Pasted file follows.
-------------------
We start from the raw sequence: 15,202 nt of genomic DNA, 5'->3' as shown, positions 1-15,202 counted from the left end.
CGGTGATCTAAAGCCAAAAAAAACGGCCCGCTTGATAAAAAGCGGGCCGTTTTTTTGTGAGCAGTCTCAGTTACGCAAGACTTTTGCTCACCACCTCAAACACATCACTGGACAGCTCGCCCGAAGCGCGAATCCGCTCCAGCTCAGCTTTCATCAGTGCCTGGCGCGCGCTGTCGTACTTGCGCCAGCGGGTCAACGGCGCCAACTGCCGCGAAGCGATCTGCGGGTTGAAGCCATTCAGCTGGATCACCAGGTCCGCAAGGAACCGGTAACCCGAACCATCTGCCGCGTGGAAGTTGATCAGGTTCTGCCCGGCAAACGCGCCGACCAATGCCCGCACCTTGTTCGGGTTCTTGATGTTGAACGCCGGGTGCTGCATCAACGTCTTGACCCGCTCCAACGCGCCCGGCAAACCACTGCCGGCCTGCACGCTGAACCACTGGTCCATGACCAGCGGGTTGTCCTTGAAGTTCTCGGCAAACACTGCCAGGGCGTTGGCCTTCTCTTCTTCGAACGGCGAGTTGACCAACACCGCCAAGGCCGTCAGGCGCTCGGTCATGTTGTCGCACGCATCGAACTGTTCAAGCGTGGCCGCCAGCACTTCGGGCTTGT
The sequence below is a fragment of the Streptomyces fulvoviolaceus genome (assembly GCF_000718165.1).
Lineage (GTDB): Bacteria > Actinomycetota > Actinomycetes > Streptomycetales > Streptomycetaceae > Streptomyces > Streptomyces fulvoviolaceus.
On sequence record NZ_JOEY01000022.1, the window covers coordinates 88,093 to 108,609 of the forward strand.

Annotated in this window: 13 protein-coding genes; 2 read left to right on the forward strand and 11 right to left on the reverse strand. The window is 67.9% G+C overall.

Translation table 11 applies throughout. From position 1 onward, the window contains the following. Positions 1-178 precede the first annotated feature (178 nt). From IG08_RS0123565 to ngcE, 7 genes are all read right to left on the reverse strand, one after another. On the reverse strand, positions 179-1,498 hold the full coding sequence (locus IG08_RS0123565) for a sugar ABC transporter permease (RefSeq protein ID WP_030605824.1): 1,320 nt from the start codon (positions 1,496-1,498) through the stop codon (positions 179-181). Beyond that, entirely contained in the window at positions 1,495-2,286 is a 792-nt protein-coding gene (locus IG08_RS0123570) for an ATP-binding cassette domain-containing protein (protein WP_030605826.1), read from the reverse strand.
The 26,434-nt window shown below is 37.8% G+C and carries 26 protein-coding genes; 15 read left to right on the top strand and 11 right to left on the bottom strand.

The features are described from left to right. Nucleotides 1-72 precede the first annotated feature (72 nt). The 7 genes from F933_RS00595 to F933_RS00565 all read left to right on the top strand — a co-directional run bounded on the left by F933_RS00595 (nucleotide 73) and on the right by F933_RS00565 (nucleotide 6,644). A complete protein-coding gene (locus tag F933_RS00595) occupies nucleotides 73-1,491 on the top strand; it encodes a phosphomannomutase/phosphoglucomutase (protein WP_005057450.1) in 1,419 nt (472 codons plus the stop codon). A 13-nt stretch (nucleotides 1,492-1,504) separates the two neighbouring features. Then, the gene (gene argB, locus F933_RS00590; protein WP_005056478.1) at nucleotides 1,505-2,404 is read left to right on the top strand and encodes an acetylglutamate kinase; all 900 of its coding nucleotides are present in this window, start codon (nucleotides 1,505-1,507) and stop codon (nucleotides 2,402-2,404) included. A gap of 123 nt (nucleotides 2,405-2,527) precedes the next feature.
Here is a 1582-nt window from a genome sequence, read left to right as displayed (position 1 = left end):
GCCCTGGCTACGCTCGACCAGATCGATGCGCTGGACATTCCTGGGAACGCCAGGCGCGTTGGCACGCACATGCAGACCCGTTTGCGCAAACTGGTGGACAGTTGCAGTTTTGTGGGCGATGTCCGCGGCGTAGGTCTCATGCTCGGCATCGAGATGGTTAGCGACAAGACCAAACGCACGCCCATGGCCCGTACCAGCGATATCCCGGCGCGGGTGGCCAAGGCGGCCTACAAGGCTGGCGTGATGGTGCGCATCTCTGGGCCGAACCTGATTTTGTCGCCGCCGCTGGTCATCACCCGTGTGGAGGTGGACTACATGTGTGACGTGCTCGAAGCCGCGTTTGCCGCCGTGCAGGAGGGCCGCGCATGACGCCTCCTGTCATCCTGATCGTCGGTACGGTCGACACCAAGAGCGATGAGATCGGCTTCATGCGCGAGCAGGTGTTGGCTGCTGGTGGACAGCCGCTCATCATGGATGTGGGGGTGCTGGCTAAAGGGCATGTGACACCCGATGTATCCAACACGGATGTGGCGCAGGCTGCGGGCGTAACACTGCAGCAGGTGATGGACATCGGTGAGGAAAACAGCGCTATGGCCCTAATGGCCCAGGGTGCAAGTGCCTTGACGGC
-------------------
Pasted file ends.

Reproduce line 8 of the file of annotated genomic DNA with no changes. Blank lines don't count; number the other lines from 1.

The 26,434-nt window shown below is 37.8% G+C and carries 26 protein-coding genes; 15 read left to right on the top strand and 11 right to left on the bottom strand.